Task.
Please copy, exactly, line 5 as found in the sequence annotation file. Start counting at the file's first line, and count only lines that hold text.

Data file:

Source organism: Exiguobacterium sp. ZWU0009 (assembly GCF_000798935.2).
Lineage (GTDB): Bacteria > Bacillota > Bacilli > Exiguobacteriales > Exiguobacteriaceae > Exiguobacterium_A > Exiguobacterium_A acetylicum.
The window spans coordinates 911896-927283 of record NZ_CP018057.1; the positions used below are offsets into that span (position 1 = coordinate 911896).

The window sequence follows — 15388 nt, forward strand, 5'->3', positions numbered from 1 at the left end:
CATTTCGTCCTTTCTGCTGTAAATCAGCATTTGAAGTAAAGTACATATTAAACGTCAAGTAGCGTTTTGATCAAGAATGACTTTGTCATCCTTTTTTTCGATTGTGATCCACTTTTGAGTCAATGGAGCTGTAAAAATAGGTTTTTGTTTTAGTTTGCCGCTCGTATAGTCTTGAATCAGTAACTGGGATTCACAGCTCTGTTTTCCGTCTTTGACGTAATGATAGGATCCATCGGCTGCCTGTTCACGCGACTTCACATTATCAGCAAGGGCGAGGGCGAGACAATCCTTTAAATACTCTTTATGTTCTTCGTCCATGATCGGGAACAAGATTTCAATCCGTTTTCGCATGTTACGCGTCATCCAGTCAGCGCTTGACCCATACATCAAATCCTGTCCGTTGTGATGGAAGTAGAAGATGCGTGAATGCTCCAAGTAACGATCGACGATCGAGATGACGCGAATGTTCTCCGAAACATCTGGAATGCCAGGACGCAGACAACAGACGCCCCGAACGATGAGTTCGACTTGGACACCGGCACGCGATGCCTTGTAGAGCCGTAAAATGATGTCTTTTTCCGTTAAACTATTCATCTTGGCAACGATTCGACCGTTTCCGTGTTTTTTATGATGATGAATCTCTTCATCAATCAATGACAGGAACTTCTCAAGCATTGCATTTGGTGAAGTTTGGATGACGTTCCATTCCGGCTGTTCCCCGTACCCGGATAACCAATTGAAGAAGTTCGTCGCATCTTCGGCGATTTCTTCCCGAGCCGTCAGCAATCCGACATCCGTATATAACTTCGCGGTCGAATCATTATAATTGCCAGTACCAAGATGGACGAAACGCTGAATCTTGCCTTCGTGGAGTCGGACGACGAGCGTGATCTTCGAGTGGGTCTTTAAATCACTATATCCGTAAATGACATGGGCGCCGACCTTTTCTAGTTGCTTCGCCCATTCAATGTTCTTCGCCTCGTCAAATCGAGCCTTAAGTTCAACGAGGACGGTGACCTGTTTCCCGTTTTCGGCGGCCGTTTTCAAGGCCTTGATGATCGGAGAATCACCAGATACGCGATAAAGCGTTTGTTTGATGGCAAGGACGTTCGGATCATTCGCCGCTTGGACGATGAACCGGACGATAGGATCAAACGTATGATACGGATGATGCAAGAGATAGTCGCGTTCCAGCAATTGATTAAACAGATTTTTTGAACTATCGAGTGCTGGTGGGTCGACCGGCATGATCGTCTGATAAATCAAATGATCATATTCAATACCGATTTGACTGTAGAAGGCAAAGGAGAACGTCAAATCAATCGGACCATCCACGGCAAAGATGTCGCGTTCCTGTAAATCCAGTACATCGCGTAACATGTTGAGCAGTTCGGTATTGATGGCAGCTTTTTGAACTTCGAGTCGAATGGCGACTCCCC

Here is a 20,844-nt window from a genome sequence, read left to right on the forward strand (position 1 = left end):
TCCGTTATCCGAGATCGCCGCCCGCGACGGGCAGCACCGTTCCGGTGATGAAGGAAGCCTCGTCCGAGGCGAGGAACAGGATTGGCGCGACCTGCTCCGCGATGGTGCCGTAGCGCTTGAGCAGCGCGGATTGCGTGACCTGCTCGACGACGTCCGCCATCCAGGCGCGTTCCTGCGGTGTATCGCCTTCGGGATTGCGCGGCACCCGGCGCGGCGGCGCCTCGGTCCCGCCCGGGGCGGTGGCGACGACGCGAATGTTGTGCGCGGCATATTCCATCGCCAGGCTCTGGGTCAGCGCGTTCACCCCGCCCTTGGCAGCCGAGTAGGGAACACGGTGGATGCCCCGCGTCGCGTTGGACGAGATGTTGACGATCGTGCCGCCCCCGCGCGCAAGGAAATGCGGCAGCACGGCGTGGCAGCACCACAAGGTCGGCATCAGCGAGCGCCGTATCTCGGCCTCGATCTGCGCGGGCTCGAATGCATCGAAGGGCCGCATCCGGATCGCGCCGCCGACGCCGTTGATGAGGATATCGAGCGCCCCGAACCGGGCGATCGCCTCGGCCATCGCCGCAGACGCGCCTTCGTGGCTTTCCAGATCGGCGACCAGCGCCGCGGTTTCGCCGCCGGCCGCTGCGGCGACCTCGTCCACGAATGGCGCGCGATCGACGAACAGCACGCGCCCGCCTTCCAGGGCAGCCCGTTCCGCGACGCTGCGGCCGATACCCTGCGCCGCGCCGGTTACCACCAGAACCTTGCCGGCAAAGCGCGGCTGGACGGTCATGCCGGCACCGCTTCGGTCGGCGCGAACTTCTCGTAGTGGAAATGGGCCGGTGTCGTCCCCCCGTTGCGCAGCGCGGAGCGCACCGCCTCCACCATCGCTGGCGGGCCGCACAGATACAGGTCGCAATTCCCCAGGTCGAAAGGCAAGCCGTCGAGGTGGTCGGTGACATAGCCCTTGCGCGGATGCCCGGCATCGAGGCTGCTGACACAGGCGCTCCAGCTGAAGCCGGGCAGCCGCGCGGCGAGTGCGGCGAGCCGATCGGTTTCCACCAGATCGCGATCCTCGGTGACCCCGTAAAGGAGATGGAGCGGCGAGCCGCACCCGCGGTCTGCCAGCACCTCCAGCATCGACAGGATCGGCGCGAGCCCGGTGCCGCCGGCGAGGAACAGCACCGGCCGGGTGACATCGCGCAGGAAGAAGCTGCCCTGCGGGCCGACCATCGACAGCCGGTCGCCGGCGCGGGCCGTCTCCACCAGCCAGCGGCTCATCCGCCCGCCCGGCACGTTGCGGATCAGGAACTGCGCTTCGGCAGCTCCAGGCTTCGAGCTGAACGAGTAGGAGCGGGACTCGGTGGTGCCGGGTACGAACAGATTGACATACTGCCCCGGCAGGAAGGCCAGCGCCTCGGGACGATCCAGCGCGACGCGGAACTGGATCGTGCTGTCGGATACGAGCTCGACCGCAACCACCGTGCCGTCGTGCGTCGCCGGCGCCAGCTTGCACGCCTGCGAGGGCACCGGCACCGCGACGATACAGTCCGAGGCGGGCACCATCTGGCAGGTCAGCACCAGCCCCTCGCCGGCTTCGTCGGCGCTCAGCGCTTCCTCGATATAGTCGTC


CATTTCGTCCTTTCTGCTGTAAATCAGCATTTGAAGTAAAGTACATATTAAACGTCAAGTAGCGTTTTGATCAAGAATGACTTTGTCATCCTTTTTTTCGATTGTGATCCACTTTTGAGTCAATGGAGCTGTAAAAATAGGTTTTTGTTTTAGTTTGCCGCTCGTATAGTCTTGAATCAGTAACTGGGATTCACAGCTCTGTTTTCCGTCTTTGACGTAATGATAGGATCCATCGGCTGCCTGTTCACGCGACTTCACATTATCAGCAAGGGCGAGGGCGAGACAATCCTTTAAATACTCTTTATGTTCTTCGTCCATGATCGGGAACAAGATTTCAATCCGTTTTCGCATGTTACGCGTCATCCAGTCAGCGCTTGACCCATACATCAAATCCTGTCCGTTGTGATGGAAGTAGAAGATGCGTGAATGCTCCAAGTAACGATCGACGATCGAGATGACGCGAATGTTCTCCGAAACATCTGGAATGCCAGGACGCAGACAACAGACGCCCCGAACGATGAGTTCGACTTGGACACCGGCACGCGATGCCTTGTAGAGCCGTAAAATGATGTCTTTTTCCGTTAAACTATTCATCTTGGCAACGATTCGACCGTTTCCGTGTTTTTTATGATGATGAATCTCTTCATCAATCAATGACAGGAACTTCTCAAGCATTGCATTTGGTGAAGTTTGGATGACGTTCCATTCCGGCTGTTCCCCGTACCCGGATAACCAATTGAAGAAGTTCGTCGCATCTTCGGCGATTTCTTCCCGAGCCGTCAGCAATCCGACATCCGTATATAACTTCGCGGTCGAATCATTATAATTGCCAGTACCAAGATGGACGAAACGCTGAATCTTGCCTTCGTGGAGTCGGACGACGAGCGTGATCTTCGAGTGGGTCTTTAAATCACTATATCCGTAAATGACATGGGCGCCGACCTTTTCTAGTTGCTTCGCCCATTCAATGTTCTTCGCCTCGTCAAATCGAGCCTTAAGTTCAACGAGGACGGTGACCTGTTTCCCGTTTTCGGCGGCCGTTTTCAAGGCCTTGATGATCGGAGAATCACCAGATACGCGATAAAGCGTTTGTTTGATGGCAAGGACGTTCGGATCATTCGCCGCTTGGACGATGAACCGGACGATAGGATCAAACGTATGATACGGATGATGCAAGAGATAGTCGCGTTCCAGCAATTGATTAAACAGATTTTTTGAACTATCGAGTGCTGGTGGGTCGACCGGCATGATCGTCTGATAAATCAAATGATCATATTCAATACCGATTTGACTGTAGAAGGCAAAGGAGAACGTCAAATCAATCGGACCATCCACGGCAAAGATGTCGCGTTCCTGTAAATCCAGTACATCGCGTAACATGTTGAGCAGTTCGGTATTGATGGCAGCTTTTTGAACTTCGAGTCGAATGGCGACTCCCC